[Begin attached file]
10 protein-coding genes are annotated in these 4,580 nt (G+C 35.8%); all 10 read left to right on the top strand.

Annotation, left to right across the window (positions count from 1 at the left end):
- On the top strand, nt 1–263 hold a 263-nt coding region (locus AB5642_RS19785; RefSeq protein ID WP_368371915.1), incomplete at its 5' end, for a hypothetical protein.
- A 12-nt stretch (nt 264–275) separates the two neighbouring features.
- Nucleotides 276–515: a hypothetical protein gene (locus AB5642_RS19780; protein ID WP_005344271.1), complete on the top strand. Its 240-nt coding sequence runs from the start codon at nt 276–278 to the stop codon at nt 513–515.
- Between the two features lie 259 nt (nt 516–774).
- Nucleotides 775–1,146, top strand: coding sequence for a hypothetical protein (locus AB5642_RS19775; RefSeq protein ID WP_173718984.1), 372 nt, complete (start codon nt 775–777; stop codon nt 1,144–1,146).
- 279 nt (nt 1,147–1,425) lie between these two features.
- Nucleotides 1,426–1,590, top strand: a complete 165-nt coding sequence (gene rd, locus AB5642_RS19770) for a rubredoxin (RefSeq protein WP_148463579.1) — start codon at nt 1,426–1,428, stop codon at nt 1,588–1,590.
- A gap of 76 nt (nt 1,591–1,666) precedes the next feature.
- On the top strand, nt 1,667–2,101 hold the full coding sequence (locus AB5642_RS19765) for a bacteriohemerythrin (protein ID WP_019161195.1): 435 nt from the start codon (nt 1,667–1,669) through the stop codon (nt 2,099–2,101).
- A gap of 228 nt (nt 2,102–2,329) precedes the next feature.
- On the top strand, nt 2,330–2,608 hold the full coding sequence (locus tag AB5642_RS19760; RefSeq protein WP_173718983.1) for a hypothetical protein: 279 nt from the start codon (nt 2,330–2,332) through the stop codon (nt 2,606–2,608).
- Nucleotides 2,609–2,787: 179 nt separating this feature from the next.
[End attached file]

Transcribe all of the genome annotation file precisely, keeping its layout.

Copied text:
10 protein-coding genes are annotated in these 4,580 nt (G+C 35.8%); all 10 read left to right on the top strand.

Annotation, left to right across the window (positions count from 1 at the left end):
- On the top strand, nt 1–263 hold a 263-nt coding region (locus AB5642_RS19785; RefSeq protein ID WP_368371915.1), incomplete at its 5' end, for a hypothetical protein.
- A 12-nt stretch (nt 264–275) separates the two neighbouring features.
- Nucleotides 276–515: a hypothetical protein gene (locus AB5642_RS19780; protein ID WP_005344271.1), complete on the top strand. Its 240-nt coding sequence runs from the start codon at nt 276–278 to the stop codon at nt 513–515.
- Between the two features lie 259 nt (nt 516–774).
- Nucleotides 775–1,146, top strand: coding sequence for a hypothetical protein (locus AB5642_RS19775; RefSeq protein ID WP_173718984.1), 372 nt, complete (start codon nt 775–777; stop codon nt 1,144–1,146).
- 279 nt (nt 1,147–1,425) lie between these two features.
- Nucleotides 1,426–1,590, top strand: a complete 165-nt coding sequence (gene rd, locus AB5642_RS19770) for a rubredoxin (RefSeq protein WP_148463579.1) — start codon at nt 1,426–1,428, stop codon at nt 1,588–1,590.
- A gap of 76 nt (nt 1,591–1,666) precedes the next feature.
- On the top strand, nt 1,667–2,101 hold the full coding sequence (locus AB5642_RS19765) for a bacteriohemerythrin (protein ID WP_019161195.1): 435 nt from the start codon (nt 1,667–1,669) through the stop codon (nt 2,099–2,101).
- A gap of 228 nt (nt 2,102–2,329) precedes the next feature.
- On the top strand, nt 2,330–2,608 hold the full coding sequence (locus tag AB5642_RS19760; RefSeq protein WP_173718983.1) for a hypothetical protein: 279 nt from the start codon (nt 2,330–2,332) through the stop codon (nt 2,606–2,608).
- Nucleotides 2,609–2,787: 179 nt separating this feature from the next.